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TRIPOLI (Reuters) - Libyan government forces shelled residential areas on Saturday outside Misrata, a port city held by rebels fighting to overthrow Muammar Gaddafi, a rebel website said.
The shelling damaged houses in the eastern and western outskirts of the city but no one was hurt, said the Brnieq opposition newspaper on its website. There was no independent confirmation of the attack.
Three months into an uprising against Gaddafi's four-decade rule, rebels control the oil-producing east of the country and pockets in the west including Misrata, where hundreds have died in a siege and weeks of fierce fighting.
NATO says its bombing campaign against Libyan government forces helped rebels consolidate their positions in Misrata, the only western city in rebel hands.
The campaign has crippled Tripoli's ability to attack rebels and effectively forced Gaddafi into hiding, NATO said on Friday. Overall the conflict is deadlocked as rebel attempts to advance on Tripoli have stalled.
The alliance took command of a U.N.-authorised mission nearly two months ago to stop Gaddafi's forces attacking civilians, and Western governments including the United States, Britain and France are under pressure to show results.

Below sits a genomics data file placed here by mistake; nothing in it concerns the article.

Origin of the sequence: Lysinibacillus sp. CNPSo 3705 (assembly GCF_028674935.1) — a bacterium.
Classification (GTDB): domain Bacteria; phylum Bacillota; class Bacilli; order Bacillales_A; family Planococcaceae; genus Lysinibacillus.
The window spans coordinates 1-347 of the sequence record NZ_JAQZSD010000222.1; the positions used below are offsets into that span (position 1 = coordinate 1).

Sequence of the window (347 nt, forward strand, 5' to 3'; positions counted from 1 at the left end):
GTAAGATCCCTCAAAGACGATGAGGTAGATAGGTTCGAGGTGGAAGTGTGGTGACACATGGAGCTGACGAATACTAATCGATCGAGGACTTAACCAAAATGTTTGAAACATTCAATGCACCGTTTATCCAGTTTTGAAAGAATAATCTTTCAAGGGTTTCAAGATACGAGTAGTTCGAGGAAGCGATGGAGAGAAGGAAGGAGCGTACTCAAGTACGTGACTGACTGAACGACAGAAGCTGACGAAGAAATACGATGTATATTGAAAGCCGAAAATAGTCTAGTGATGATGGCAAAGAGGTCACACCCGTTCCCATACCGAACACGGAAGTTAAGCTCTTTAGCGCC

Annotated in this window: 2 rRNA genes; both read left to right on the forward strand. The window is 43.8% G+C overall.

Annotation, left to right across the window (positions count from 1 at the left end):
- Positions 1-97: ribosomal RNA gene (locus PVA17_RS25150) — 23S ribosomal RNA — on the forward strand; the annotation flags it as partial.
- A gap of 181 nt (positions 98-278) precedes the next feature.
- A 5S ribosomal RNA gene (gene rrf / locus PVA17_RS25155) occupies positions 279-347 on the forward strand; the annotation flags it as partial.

NATO said it conducted 157 air sorties on Friday. Its targets included a command-and-control node and an armoured vehicle storage depot near Tripoli and three surface-to-air missile launchers around Sirte, Gaddafi's hometown.
Tripoli calls the rebels criminals and al Qaeda militants and says NATO's bombing is armed aggression by Western nations bent on grabbing Libya's oil.
Libyans armed with guns and a knife stormed a bus carrying foreign journalists on Saturday and a soldier fired volleys of gunfire into the air to disperse the crowd, said a Reuters journalist on the bus.
No one was hurt in the attack but it reflected anger in government-controlled territory over severe petrol shortages, NATO air strikes and government and state media reports that foreign journalists misrepresent the news.
In a sign of international discord over the campaign, Russia stepped up its criticism of NATO. A foreign ministry statement accused NATO of killing civilians and destroying infrastructure.
Rebels and government forces on Friday battled in an area called Ryna around 10 km (6 miles) east of Zintan, a town in the contested Western Mountains region.
A Reuters reporter in Zintan heard artillery rounds and anti-aircraft gunfire on Friday and a rebel spokesman in the town, Juma Ibrahim, said it appeared pro-government forces were trying to advance and were firing tank rounds and heavy guns.
Pro-Gaddafi forces surrounded the eastern section of Ryna, positioned snipers on roofs, kidnapped young men and looted stores, Jemaa Ibrahim, a rebel in Zintan, told Reuters by telephone on Saturday.
The soldiers, who included African mercenaries, asked residents to leave their homes and many fled under duress, some coming to Zintan, he said. There was no independent confirmation of his report.
Additional reporting by Guy Desmond in Zawiyah, Matt Robinson in Zintan, Alissa de Carbonnel and Steve Gutterman in Moscow, Joseph Nasr in Berlin; Writing by Matthew Bigg, Editing by Philippa Fletcher